A group of Utahns unhappy with Gov. Jon Huntsman Jr.'s new 5 percent, flat-rate personal income tax will refile a citizen initiative next week seeking to return the state to what they call a "progressive bracket, variable rate" tax system.

The task before the RINGS TRUE Coalition is daunting, says attorney Lisa Watts-Baskin, a former lawyer for the Legislature who ran unsuccessfully this year as a Republican for an open Davis County state Senate seat and has been involved in a number of initiatives.

Also part of the group is Matt Frandsen, who ran for the Democratic nomination for governor but lost to Bob Springmeyer, and former state Tax Commission chief economist Doug Macdonald, among others.

Watts-Baskin said because the state Elections Office didn't like the legal wording of the group's original petition, she is submitting a thick rewrite of current state income-tax law, 40 pages long. The group will have more than a year to gather the 92,000 signatures of registered votes in 26 of the 29 Senate districts required to get a citizen initiative on the 2010 ballot. If the initiative gets on the ballot, and if it passes, Utahns would pay the 5 percent flat-rate tax in 2008 and 2009, and switch to the new tax system in 2010.

Huntsman and a number of legislators will, of course, oppose the initiative, should it get on the ballot. One of Huntsman's biggest political wins was a three-year effort to move Utah from what many called an outdated income-tax system of brackets and varying rates to a 5 percent flat-rate system that also includes deductions for traditional items like charitable giving and home mortgages. The new system took effect Jan. 1 of this year.

"It's unfortunate that there are still those who say the (flat tax) is not more progressive," said Lisa Roskelley, Huntsman's spokeswoman. "It is. A University of Utah study shows that. It is fairer, flatter and simpler and the right thing for Utahns."

But Frandsen, a retired engineer, says he and a number of economists have studied the new flat-rate system and believe it is "a huge tax break for the wealthy — actually harms the middle class."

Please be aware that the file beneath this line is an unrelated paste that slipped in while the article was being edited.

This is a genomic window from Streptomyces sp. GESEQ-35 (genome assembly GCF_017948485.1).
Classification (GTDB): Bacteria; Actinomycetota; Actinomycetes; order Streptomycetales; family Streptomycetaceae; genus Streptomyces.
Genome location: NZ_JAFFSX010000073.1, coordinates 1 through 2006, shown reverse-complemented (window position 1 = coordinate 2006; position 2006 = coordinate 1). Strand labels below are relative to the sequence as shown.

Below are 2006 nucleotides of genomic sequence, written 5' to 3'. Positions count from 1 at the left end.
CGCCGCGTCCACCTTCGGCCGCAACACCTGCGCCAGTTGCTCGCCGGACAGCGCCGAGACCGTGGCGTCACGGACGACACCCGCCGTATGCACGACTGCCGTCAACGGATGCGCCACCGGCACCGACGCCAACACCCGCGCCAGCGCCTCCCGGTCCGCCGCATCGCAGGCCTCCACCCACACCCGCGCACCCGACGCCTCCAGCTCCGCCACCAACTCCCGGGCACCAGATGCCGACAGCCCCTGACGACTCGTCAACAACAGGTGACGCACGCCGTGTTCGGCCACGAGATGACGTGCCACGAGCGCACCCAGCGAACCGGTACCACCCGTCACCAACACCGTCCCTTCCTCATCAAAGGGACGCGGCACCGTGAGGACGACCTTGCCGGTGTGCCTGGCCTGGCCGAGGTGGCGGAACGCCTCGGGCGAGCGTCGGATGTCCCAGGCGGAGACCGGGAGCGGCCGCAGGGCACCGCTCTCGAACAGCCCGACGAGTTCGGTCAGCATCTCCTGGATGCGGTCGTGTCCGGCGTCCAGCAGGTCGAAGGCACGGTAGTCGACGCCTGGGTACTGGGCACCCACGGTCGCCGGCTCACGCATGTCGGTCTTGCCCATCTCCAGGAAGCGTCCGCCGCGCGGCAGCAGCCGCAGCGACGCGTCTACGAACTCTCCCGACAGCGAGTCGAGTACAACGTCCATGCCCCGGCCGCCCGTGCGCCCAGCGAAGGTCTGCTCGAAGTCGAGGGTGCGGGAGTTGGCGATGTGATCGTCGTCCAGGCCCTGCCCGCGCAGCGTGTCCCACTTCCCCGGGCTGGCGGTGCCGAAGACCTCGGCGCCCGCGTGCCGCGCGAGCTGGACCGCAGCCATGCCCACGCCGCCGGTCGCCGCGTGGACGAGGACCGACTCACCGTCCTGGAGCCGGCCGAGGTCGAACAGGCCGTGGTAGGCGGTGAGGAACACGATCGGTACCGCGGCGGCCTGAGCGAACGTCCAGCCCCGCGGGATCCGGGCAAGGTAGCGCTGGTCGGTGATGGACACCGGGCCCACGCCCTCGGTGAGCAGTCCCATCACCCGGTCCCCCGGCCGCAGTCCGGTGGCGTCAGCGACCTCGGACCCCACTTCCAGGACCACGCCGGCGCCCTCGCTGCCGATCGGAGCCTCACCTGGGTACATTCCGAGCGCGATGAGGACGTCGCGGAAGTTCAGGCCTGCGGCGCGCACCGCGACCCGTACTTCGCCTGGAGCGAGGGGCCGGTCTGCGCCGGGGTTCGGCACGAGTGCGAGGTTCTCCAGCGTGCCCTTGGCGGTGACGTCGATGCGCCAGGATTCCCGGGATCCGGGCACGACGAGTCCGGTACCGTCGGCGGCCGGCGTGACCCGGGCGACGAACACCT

Supporters of the new system argue Frandsen and his backers don't understand how it actually works. They add that by greatly increasing aid for the poor, the flat-rate tax helps low-income Utahns.

The coalition disagrees. And should the initiative get on the 2010 ballot — a long-shot, Watts-Baskin agrees — there will undoubtedly be a complex, statistic-based public argument on who benefits or who is harmed by either system.

"We can prove that those in the top 1 percent of Utah wage earners will be getting a $50 million tax break a year," said Frandsen. He adds since Utah's public schools need 5 percent increases in funding a year to stay even with growing student enrollment, and since income tax goes to schools, to give a $50 million income tax cut to the wealthy makes no sense at all.

He added that Huntsman and Utah legislators, including a number of Democrats, did Utahns a disservice — cutting taxes and adopting a new, untried income-tax system during years of budget surpluses only to have to now trim at least $200 million from state programs. (Huntsman announced Wednesday he's calling a special legislative session next week to deal with revenue shortfalls, only three months into the state's new fiscal year.)

Talking points about the coalition's new tax plan can be found at utahtax.org.

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